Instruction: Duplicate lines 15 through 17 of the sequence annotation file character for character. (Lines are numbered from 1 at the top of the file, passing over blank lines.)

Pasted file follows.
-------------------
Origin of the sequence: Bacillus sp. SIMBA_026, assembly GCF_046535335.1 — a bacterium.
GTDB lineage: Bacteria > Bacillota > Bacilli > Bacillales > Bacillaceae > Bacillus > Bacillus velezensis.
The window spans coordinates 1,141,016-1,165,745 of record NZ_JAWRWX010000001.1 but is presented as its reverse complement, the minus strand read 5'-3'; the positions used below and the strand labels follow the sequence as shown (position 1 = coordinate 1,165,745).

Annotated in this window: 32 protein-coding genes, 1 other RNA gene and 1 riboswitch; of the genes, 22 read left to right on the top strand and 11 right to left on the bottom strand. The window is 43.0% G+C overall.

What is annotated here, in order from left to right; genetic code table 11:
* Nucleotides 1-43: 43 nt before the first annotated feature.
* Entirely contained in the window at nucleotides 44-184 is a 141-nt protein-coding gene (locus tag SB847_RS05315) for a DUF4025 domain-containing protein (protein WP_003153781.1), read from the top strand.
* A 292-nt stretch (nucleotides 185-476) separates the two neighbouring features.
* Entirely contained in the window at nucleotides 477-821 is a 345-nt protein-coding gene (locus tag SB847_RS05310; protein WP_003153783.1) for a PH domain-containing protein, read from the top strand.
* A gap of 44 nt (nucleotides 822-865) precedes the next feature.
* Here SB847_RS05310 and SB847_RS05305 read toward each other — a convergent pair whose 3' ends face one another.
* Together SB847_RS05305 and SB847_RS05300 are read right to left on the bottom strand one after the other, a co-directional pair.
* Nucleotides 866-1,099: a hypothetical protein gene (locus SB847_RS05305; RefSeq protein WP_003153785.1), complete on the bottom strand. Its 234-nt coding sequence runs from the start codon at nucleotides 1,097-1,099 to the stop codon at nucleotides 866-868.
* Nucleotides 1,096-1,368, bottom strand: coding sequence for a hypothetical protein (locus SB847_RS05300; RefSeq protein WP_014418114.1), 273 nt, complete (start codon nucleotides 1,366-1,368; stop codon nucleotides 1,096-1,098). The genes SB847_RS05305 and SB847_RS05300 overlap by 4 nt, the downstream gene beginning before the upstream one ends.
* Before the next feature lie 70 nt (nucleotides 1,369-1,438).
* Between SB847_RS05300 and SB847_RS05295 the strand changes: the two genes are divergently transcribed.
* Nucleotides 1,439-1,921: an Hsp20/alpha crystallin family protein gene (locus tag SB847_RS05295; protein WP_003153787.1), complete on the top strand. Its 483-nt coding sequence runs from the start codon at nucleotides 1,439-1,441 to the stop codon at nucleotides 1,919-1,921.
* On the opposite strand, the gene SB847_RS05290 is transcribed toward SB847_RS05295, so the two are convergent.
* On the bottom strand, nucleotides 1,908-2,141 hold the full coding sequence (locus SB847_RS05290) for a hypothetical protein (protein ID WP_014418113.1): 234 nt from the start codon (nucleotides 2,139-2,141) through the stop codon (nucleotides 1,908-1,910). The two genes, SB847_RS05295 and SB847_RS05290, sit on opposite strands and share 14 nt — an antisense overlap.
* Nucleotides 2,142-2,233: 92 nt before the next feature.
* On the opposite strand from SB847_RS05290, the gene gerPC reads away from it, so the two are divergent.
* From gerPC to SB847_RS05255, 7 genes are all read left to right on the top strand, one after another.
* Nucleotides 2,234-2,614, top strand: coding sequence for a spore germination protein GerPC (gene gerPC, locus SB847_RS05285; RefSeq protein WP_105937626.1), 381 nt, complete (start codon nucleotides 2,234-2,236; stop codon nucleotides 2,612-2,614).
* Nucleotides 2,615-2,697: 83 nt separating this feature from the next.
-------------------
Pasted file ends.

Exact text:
* Before the next feature lie 70 nt (nucleotides 1,369-1,438).
* Between SB847_RS05300 and SB847_RS05295 the strand changes: the two genes are divergently transcribed.
* Nucleotides 1,439-1,921: an Hsp20/alpha crystallin family protein gene (locus tag SB847_RS05295; protein WP_003153787.1), complete on the top strand. Its 483-nt coding sequence runs from the start codon at nucleotides 1,439-1,441 to the stop codon at nucleotides 1,919-1,921.